Tips for caregivers to avoid prescription drug interactions
(Washington News Service) People taking care of someone should take notice of their medications because interactions between drugs can have dire consequences.
In extreme cases, drug interactions can pose a threat to people's health, possibly causing bleeding or leading someone to feel dizzy and fall down.
Dr. Leigh Ann Mike is a clinical associate professor at the University of Washington School of Pharmacy and noted that patients might have multiple doctors prescribing to them.
She said one way to avoid potentially dangerous drug interactions is to stick with one pharmacist.
"So if you have all of your prescriptions filled at the same pharmacy," said Mike, "the pharmacist would know everything you're on and they could screen more confidently and thoroughly than if you have certain prescriptions at different pharmacies because the pharmacy computer systems don't always talk to each other."
Mike also said people should take advantage of the time they have with their physician to ask any questions about potential drug interactions.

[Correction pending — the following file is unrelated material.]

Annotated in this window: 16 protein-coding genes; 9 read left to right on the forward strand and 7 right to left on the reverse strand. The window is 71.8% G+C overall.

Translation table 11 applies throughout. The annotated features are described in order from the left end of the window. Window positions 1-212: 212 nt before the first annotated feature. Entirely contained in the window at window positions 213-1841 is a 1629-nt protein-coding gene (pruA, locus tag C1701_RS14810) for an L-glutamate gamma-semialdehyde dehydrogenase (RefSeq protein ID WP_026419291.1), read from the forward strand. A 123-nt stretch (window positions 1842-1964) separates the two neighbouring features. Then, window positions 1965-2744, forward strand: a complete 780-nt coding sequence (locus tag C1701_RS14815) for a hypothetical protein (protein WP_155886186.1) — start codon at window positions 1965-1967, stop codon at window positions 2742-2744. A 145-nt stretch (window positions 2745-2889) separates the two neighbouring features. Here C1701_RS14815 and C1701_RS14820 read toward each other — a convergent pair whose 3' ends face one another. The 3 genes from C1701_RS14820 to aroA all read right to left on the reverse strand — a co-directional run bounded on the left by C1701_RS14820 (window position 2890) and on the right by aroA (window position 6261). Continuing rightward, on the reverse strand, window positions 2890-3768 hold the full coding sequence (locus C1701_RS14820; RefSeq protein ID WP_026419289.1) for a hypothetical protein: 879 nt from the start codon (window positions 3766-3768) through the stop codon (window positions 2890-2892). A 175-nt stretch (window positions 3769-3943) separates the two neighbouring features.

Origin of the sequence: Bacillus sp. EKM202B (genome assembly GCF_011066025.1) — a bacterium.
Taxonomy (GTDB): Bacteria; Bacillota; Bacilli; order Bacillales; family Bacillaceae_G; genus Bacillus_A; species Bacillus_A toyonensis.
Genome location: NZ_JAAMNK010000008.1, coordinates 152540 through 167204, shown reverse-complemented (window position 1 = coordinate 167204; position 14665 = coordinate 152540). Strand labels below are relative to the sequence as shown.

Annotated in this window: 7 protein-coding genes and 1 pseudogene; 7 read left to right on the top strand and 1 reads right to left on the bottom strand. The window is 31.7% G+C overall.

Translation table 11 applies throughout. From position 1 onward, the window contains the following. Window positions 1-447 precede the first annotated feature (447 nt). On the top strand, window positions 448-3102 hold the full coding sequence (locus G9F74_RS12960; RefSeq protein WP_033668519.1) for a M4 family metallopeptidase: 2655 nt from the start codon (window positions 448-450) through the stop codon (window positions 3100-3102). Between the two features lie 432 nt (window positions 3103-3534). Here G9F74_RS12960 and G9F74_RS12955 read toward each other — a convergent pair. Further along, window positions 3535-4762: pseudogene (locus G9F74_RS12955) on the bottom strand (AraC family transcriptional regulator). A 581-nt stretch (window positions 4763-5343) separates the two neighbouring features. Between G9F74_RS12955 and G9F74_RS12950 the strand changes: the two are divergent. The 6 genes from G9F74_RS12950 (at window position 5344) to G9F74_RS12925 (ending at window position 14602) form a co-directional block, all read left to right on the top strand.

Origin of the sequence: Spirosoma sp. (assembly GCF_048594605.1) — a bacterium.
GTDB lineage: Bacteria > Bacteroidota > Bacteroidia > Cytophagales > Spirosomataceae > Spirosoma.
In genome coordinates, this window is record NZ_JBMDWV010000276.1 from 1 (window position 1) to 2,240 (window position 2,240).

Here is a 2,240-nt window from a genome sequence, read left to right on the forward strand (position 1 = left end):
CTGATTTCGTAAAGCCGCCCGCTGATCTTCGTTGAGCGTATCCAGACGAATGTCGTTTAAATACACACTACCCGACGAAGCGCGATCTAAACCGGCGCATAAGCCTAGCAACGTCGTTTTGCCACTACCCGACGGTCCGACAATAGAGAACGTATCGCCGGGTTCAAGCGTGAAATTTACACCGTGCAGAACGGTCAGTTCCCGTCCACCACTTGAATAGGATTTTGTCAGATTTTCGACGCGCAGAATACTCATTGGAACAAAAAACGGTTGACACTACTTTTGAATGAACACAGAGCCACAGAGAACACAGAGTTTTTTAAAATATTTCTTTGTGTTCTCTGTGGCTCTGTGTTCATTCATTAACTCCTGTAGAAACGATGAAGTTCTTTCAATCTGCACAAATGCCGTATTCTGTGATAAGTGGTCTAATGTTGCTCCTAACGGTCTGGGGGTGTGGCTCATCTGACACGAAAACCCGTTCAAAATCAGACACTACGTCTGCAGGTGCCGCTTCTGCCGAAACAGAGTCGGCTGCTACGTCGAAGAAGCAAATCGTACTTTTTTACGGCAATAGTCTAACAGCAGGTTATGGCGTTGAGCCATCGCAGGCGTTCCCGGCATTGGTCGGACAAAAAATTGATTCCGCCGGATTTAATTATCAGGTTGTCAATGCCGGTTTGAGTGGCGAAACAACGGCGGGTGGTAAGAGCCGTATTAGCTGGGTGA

She noted that people might think that any drug that is not a prescription is safe and can't cause an adverse drug interaction.
"Drug interactions could happen with things that you can purchase over the counter, with supplements, with herbal products and with other things that aren't considered drugs but can affect a person," said Mike, "like, for example, alcohol."
Mike said some pharmacies can review people's medications, including prescriptions and over the counter drugs - but noted that has become harder during the pandemic as more pharmacists are stretched thin in their jobs.
But she noted that most insurance companies with Medicare Part D offer medication therapy manager services annually for free to people with those plans.
During a comprehensive medication review, patients or their caregivers talk about all of the medications they are taking, prescribed or not.
"Even if you might have your prescriptions filled at different places," said Mike, "having somebody who's trained and skilled for a comprehensive medication review could identify drug interactions that way."